• Prepare students for work-based learning and the application / exploration of subject knowledge in the workplace.

  • Encourage students to make connections between their learning, placement choice, future job aspirations and contribution to society.

  • Enable students to build confidence in securing work placements and future employment.

  • Support students in reflecting upon their preparation for their work placement and future employment.  

LEARNING OPPORTUNITIES :

Students will, by the end of the module, have had the opportunity to:

  1. Examine how their experiences, accomplishments, and abilities relate to employer expectations.

  2. Demonstrate engagement with, and an understanding of, graduate employment pathways and employability issues relating to their own career aspirations.

  3. Research organisations for the purposes of securing a work placement.

  4. Reflect upon their learning and development.

METHOD OF ASSESSMENT :

Component 1 - 100% Reflective Essay and Appendix, 2000 words

Year 2 modules


RESEARCH DESIGN AND ANALYSIS 2


MODULE TITLE : RESEARCH DESIGN AND ANALYSIS 2

MODULE CODE : PYU501


MODULE SUMMARY :

This module will build on foundation level modules to enhance knowledge of research methodology and analysis, and will focus upon quantitative and qualitative approaches. 

Students will develop their knowledge and understanding of both the quantitative and qualitative research process, focusing on methodology and analysis. In quantitative methods, they will be introduced to surveys and questionnaire methods, and explore the fundamental principles of more advanced quantitative analysis (such as two-way ANOVA and multiple regression). In qualitative methods students will be introduced to techniques such as interviewing and focus groups, and will be introduced to key specific analysis approaches in qualitative psychology such as IPA, and grounded theory. Students report writing and research proposal skills will be developed and enhanced throughout this module. Practical topics, where possible, will make theoretical links with other modules running concurrently. Additionally, there will be a focus on understanding of experimental design and data interpretation. Full guidance and technician support will be offered to students throughout.

 

 

 

CONTACT HOURS :

Scheduled : 48.00
Independent : 152.00
Placement : 0.00
Total :  200.00

MODULE CURRICULUM LED OUTCOMES :

This module aims to:

  • Further develop knowledge of quantitative & qualitative research methodology & analysis
  • Develop the ability to manipulate and interpret data sets using specialist software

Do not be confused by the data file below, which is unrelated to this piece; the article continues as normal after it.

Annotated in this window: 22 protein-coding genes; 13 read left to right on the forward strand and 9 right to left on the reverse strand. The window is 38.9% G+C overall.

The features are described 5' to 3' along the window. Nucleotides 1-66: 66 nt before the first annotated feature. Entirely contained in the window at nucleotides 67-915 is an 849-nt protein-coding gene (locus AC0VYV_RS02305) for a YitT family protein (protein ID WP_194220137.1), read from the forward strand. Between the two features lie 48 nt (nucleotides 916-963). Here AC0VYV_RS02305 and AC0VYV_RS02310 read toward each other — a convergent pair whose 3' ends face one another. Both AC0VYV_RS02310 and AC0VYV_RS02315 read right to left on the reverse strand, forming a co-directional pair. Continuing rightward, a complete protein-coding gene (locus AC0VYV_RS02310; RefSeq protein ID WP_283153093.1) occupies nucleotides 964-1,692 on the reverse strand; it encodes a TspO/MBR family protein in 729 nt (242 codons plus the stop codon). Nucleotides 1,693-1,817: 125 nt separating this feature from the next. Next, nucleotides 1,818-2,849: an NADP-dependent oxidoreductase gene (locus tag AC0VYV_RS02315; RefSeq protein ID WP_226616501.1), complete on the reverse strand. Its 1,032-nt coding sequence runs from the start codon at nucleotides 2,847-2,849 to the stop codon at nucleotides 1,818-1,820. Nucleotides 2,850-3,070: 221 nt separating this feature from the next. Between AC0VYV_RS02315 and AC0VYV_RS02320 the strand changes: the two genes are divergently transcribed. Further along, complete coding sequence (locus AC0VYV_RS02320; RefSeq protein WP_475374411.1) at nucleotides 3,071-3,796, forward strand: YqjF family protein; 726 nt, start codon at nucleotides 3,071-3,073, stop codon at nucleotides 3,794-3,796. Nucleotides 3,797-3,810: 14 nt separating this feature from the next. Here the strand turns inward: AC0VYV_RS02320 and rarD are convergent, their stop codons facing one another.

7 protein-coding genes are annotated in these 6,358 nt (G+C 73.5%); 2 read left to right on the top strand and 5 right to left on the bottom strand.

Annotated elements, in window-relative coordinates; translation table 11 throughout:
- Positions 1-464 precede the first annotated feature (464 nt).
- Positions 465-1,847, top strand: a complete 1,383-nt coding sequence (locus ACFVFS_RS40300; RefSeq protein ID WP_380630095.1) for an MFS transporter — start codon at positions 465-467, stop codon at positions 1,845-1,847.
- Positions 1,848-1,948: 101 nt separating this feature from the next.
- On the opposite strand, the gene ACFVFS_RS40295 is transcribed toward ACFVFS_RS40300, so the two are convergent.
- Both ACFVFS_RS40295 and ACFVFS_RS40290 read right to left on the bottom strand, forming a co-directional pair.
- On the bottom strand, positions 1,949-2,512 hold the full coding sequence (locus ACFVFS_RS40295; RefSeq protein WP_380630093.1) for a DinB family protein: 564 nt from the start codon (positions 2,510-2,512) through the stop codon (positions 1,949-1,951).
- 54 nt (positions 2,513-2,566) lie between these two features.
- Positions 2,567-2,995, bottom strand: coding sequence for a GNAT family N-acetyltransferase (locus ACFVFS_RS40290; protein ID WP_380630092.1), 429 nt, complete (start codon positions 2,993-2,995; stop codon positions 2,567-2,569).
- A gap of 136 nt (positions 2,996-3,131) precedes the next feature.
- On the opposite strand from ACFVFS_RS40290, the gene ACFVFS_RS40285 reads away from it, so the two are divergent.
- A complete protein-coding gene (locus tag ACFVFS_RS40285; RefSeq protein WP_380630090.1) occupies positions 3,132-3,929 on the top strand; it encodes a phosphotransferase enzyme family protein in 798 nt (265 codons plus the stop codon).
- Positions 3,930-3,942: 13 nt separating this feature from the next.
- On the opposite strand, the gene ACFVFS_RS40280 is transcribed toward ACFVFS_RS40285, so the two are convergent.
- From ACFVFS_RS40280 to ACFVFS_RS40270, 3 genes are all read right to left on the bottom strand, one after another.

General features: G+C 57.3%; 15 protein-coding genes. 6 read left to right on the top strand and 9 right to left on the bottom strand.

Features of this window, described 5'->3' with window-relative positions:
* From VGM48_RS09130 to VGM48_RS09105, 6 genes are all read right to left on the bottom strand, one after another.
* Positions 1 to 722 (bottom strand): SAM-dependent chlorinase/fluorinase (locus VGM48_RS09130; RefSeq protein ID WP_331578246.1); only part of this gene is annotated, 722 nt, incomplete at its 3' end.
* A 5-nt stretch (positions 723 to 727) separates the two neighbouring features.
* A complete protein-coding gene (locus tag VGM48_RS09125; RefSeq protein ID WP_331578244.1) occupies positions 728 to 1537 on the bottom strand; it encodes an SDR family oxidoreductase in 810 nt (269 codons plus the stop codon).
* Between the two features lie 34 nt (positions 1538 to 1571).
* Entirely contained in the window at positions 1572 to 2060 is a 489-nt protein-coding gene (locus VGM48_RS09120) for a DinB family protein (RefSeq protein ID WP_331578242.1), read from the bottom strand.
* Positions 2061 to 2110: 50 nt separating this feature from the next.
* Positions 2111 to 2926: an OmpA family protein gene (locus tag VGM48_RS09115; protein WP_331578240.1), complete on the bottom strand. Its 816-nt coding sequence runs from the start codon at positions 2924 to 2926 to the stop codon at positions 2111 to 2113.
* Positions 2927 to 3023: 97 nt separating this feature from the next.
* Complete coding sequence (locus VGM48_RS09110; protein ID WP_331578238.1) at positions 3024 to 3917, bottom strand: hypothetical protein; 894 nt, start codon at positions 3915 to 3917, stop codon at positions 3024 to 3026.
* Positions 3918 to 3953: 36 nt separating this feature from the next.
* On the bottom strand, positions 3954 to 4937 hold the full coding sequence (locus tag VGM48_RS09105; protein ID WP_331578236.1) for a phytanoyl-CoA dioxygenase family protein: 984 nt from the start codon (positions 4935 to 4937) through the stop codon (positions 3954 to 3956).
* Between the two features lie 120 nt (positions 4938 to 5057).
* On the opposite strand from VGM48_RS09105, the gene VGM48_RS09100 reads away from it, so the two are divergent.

• Enhance understanding of ethical issues associated with psychological research
  • Enhance research report writing skills
  • Develop the ability to write a research proposal
  • Enhance understanding of data interpretation.

LEARNING OPPORTUNITIES :

Students will, by the end of the module, have the opportunity to:


  • Demonstrate advanced knowledge and understanding of quantitative and qualitative methodology & analysis
  • Understand and evaluate psychological research evidence as they are reported in scientific publications
  • Formulate and present complex ideas in the form of research questions based upon previous literature and/or empirical findings
  • Carry out appropriate data collection methods and analysis using software where appropriate
  • Show awareness of the importance of ethical issues in psychological research where appropriate
  • Demonstrate the ability to interpret data, report data findings in the conventional manner, and draw appropriate conclusions from research data
  • Evidence competence in planning and writing reports and research proposal.

 

METHOD OF ASSESSMENT :

Component 1 - 50% Examination (2 hours)

Component 2 - 50% Qualitative Research Report with Research Proposal (2000 words)

THE INDIVIDUAL IN SOCIETY


MODULE TITLE : THE INDIVIDUAL IN SOCIETY

MODULE CODE : PYU503


MODULE SUMMARY :

Students will explore the breadth and depth of topics such as Intelligence, Personality, Groups, Interpersonal Behaviours, and Social Influence. Issues of measurement and testing, including psychometric testing, reliability, validity and usage will be explored.  This module will also touch upon issues of cross-cultural validity and globalisation in research -- whether observed phenomenon (for example, attribution errors, happiness, etc.) manifest across all cultures, and in the same way.

CONTACT HOURS :

Scheduled : 36.00
Independent : 164.00
Placement : 0.00
Total :  200.00

MODULE CURRICULUM LED OUTCOMES :

This module aims to: 

  • Develop a critical understanding of the Individual in Society
  • Develop a knowledge and understanding of theories & psychological approaches relevant to the Individual in Society
  • Evaluate psychological explanations for social, interpersonal & intra-personal phenomena
  • Evaluate the utility of psychometric testing as applied to the real world 

LEARNING OPPORTUNITIES :

Students will, by the end of the module, have the opportunity to: 

  • Evaluate aspects of key models, theories and research of the Individual in Society
  • Demonstrate knowledge and awareness of key areas of the Individual in Society
  • Evaluate and critique the extent to which psychological findings may offer credible explanations for a range of social, intrapersonal and interpersonal behaviours